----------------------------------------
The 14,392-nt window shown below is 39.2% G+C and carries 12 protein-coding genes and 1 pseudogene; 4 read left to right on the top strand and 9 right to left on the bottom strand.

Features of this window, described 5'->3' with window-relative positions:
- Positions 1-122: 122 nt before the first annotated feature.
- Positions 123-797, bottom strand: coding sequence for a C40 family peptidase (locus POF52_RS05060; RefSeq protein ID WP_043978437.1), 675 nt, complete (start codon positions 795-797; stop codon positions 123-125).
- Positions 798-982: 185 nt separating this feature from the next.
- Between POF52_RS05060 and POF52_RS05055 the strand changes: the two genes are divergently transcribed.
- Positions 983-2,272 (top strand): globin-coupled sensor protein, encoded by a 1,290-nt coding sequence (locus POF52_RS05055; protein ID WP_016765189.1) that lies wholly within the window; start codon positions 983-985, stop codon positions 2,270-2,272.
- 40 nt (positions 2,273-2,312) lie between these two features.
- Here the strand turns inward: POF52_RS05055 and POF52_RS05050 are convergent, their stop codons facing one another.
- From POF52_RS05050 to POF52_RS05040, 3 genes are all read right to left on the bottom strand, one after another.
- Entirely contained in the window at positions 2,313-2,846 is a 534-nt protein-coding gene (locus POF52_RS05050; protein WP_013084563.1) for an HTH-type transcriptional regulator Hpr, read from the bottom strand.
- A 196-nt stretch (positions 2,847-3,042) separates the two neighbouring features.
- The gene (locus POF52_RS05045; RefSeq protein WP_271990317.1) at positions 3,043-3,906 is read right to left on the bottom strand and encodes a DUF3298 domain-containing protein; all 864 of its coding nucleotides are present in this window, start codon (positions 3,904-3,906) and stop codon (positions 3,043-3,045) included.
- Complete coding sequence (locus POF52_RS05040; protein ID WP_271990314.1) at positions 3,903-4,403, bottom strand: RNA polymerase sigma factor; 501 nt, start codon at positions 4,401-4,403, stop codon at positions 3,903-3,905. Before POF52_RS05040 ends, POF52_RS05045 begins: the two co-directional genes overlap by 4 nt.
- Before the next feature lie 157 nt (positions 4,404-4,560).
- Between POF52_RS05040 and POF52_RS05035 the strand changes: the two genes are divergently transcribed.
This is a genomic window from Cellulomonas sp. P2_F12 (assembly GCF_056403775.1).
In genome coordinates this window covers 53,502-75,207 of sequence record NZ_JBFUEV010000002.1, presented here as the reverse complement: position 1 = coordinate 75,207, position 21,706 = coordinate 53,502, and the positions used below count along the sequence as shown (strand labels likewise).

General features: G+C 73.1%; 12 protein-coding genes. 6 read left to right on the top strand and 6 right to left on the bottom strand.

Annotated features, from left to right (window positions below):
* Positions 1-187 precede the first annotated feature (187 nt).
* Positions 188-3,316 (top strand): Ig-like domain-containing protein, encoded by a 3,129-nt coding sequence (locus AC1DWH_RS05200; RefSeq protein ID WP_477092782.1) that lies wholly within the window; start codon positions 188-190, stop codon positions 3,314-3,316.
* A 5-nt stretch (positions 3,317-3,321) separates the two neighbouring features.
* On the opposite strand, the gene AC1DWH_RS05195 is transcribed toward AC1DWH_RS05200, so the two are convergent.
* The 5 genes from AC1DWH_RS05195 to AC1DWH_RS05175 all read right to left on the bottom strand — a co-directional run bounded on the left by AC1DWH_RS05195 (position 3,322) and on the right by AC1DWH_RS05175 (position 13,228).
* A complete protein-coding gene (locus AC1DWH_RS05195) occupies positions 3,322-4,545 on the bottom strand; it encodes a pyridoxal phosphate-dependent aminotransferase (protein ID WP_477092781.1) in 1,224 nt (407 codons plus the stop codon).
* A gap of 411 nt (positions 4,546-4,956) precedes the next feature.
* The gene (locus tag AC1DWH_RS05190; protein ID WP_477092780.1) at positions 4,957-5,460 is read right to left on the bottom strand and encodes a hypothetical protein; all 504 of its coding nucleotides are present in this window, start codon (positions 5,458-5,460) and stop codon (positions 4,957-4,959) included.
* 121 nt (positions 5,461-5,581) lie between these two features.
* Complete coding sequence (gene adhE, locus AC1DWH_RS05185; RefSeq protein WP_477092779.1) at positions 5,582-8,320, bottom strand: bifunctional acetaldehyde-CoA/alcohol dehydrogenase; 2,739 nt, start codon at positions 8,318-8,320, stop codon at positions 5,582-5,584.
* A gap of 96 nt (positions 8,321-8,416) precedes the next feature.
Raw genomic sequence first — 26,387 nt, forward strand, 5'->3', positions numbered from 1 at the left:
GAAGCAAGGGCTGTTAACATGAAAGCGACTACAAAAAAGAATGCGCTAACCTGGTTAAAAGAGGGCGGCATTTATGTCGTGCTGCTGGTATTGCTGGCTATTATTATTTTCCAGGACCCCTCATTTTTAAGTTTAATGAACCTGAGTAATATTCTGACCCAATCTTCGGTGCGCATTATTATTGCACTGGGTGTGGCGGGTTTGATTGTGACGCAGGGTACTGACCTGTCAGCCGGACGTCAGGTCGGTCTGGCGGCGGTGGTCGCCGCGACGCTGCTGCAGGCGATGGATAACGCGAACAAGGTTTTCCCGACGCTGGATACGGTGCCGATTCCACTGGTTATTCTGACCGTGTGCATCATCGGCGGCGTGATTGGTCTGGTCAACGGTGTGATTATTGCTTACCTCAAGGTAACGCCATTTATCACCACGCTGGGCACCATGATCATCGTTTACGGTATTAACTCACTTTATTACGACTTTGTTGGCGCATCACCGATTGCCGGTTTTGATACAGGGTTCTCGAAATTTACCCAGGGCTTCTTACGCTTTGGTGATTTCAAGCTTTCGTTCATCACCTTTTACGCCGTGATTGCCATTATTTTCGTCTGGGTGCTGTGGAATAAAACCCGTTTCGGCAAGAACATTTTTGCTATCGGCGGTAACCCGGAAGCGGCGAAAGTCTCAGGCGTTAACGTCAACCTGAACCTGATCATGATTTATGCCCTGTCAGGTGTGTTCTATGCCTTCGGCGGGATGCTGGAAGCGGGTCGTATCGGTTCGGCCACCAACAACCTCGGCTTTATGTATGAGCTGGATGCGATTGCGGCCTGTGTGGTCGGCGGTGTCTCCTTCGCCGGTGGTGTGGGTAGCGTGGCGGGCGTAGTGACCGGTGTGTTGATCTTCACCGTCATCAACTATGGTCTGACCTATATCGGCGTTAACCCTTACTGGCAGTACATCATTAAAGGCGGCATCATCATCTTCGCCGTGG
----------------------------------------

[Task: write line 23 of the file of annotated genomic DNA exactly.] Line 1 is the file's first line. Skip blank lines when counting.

* A 5-nt stretch (positions 3,317-3,321) separates the two neighbouring features.